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Seven Carbon Capture Policy Priorities for the Biden-Harris Administration

December 4, 2020 Work Area: Carbon Capture

“We should be moving toward finding the new technologies that are going to be able to deal with carbon capture”, said President-elect Joe Biden in his town hall conversation, identifying carbon capture technologies as crucial to a pathway to deliver regional economic opportunities, create jobs, and achieve net-zero emissions by mid-century. It was probably the first time carbon capture was mentioned in a presidential town-hall setting, underscoring the increasing attention the technology has been receiving as part of an urgency-driven all-of-the-above approach to achieve climate goals ever since the release of the Intergovernmental Panel on Climate Change’s landmark report on Global Warming of 1.5°C in 2018.

In its proposed $2 trillion climate plan, the Biden- Harris Campaign announced the goal to make carbon capture a widely available, cost-effective, and rapidly scalable solution to reduce emissions. Fortunately, Congress has already created a strong policy incentive foundation with the 45Q tax credit – an inverted $50 price on carbon – one of the few significant climate policies progressed during the past four years. The Department of Energy also possesses a track record of strong, and most importantly, continuous and durable support for carbon capture deployment during Republican and Democratic Administrations alike. In a possibly divided Congress, carbon capture thus provides an avenue for bipartisanship on climate action.

Here are seven near-term policy priorities to accelerate carbon capture commercialization:

1. Optimizing the 45Q tax credit

The existence of the 45Q tax credit has already resulted in the development of more than 30 carbon capture projects, although the rules on how to claim it still have not been finalized. Among these projects are industrial applications like cement and fertilizer decarbonization, and the first at-scale direct air capture plant. They also include new business models like saline geologic storage hubs and CO2 offtake agreements. This strong roster of planned carbon capture projects foreshadows the potential of 45Q to drive carbon capture.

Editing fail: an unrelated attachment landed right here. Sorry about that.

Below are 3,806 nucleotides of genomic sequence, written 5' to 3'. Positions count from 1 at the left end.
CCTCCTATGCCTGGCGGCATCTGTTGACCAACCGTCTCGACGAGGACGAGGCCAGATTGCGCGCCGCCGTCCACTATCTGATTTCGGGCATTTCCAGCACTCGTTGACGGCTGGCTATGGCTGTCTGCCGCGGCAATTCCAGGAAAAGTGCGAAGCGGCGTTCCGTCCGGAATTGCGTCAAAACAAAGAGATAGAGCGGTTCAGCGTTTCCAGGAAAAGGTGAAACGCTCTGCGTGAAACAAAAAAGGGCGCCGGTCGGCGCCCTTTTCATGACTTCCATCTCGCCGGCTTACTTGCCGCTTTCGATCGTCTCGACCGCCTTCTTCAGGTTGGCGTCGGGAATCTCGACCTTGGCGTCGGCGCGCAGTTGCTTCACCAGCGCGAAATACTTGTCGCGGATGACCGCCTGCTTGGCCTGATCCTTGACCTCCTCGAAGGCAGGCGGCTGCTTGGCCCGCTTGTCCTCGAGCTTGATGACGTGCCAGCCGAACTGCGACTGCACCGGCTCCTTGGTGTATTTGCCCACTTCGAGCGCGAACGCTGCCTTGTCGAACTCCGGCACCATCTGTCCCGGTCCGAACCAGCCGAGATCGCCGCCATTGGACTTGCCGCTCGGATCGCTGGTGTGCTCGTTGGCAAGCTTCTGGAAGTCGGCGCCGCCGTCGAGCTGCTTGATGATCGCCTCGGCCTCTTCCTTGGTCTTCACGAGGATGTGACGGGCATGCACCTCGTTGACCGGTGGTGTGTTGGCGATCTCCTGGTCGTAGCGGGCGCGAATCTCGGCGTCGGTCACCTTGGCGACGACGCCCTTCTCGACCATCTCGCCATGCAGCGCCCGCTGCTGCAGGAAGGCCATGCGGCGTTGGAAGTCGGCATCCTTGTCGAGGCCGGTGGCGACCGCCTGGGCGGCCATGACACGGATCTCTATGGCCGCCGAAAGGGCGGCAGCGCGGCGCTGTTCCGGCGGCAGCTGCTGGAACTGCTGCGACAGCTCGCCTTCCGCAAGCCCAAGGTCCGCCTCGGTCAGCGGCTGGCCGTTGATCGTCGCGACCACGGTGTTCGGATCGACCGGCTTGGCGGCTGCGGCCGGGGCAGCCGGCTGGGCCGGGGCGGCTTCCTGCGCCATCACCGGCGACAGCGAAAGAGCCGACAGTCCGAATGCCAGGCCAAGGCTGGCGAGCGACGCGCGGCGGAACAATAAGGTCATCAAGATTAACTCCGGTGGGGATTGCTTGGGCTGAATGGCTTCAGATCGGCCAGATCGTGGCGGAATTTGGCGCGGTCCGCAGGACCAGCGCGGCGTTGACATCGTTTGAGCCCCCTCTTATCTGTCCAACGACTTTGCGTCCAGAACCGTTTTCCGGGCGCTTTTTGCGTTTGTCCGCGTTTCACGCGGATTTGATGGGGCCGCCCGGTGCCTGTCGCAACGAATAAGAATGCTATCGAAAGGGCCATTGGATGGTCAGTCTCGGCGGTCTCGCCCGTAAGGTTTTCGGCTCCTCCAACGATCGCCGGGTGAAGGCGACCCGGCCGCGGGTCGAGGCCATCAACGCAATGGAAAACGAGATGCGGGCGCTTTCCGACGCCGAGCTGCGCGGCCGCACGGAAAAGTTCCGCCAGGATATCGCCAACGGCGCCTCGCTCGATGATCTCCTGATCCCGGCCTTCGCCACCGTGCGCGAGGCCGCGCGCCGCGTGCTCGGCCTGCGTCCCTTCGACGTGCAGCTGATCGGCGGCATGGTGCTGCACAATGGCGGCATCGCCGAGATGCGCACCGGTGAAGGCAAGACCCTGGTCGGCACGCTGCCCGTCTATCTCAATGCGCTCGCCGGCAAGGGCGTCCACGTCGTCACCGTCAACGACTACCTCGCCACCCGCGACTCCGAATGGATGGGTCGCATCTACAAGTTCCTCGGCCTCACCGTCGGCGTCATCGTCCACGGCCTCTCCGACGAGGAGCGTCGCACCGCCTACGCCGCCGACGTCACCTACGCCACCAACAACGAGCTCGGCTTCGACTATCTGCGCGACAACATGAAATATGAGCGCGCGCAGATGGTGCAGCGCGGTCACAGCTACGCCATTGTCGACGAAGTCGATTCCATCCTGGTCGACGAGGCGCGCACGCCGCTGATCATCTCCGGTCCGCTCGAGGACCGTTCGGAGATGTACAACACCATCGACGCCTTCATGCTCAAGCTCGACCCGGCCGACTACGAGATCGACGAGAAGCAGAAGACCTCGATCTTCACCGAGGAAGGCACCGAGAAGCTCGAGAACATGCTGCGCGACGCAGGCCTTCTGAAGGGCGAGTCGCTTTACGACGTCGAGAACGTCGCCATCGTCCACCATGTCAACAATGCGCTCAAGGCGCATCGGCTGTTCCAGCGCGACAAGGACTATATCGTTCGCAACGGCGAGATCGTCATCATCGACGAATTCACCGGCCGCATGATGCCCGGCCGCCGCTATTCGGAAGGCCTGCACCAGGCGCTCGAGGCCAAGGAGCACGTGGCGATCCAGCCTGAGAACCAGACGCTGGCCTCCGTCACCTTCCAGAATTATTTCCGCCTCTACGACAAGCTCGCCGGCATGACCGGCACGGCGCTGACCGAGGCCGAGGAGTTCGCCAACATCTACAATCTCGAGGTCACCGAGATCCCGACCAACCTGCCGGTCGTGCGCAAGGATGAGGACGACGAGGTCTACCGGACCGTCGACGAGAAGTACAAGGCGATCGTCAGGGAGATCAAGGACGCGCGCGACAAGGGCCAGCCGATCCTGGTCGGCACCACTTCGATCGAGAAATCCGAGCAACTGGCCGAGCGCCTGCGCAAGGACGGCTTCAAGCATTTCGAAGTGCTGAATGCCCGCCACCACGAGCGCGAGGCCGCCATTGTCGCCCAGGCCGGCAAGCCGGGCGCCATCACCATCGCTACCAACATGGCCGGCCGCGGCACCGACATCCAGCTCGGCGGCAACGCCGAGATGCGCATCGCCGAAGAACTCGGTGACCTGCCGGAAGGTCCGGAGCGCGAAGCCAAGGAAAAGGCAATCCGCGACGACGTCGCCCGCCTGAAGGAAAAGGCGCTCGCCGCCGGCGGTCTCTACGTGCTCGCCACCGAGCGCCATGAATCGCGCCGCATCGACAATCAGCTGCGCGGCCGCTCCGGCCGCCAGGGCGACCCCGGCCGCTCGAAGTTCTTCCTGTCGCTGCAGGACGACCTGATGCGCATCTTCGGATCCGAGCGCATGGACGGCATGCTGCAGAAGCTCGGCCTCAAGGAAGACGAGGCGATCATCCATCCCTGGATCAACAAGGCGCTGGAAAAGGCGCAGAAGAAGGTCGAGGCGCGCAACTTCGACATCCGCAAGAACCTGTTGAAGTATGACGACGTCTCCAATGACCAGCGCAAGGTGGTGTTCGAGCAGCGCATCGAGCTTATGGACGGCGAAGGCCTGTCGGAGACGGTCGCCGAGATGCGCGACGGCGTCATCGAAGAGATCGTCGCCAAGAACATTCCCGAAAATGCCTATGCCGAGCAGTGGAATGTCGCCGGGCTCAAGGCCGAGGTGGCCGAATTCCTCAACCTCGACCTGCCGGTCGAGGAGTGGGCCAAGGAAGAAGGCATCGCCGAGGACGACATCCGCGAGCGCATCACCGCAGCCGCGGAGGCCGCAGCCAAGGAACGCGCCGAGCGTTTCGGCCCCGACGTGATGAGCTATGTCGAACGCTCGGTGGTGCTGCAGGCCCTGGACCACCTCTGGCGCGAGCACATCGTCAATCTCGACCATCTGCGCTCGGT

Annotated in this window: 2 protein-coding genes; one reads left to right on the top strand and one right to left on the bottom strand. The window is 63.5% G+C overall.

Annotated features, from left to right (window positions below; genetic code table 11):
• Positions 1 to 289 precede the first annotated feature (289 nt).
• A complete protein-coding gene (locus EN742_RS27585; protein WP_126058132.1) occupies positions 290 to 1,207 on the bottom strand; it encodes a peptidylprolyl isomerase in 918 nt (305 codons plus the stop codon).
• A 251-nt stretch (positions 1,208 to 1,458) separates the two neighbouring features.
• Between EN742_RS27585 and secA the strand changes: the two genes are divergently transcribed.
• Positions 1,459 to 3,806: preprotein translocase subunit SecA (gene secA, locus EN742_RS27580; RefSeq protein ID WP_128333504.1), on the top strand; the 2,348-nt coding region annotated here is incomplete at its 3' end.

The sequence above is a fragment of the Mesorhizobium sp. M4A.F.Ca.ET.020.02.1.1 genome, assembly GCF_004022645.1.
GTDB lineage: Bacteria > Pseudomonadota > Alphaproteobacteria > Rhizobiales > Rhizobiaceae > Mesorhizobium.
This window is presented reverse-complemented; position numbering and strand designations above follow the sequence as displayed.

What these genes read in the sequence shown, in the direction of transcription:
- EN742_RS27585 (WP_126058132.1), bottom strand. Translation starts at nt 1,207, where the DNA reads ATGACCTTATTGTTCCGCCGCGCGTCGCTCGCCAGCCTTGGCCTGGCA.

Unfortunately, the credit is set to sunset in 2024 unless extended. In the short-term, an extension could lead to more than 150 million tonnes of CO2 annual capture capacity in industrial sectors alone, and the creation of up to 60,000 jobs. Equally important, a direct pay mechanism could make it easier for companies to claim the incentive in the current environment characterized by low corporate tax liabilities and saturated tax equity markets. With eyes on 2050 targets, policymakers should consider providing different levels of or additional “gap filling” incentives as carbon capture cost vary across applications, and $50 a ton of CO2 might not be enough for higher-cost applications such as steel production. Increased resources to support EPA’s geologic storage permitting processes will be crucial to prevent permitting bottlenecks and project delays.

2. Investing in infrastructure to enable a carbon management market and net-zero emissions

The sooner we can understand and plan the infrastructure needed to achieve net-zero emissions, the better we can optimize for cost and land-use impacts. CO2 transport and storage infrastructure is key to unlocking large-scale CO2 storage. The EU, Norway and the UK have already announced significant investments in infrastructure to aggregate CO2 from multiple sources in joint transport and storage facilities. Meanwhile in the US, most projects are being planned as single-source, single sink facilities, relying on existing storage resources and infrastructure, foregoing economies of scale achieved through connecting multiple sources and storage sites.

Government support for transport and saline infrastructure scale-up solves a chicken-and-egg challenge to establish a carbon management market, and should aim to support upfront capital investment. This could be facilitated through low-interest loans and grants for CO2 pipelines connecting to saline geologic storage hubs. Grants could also support developing these storage hubs and the creation of regional geologic storage utilities pilots to test novel CO2 storage business models.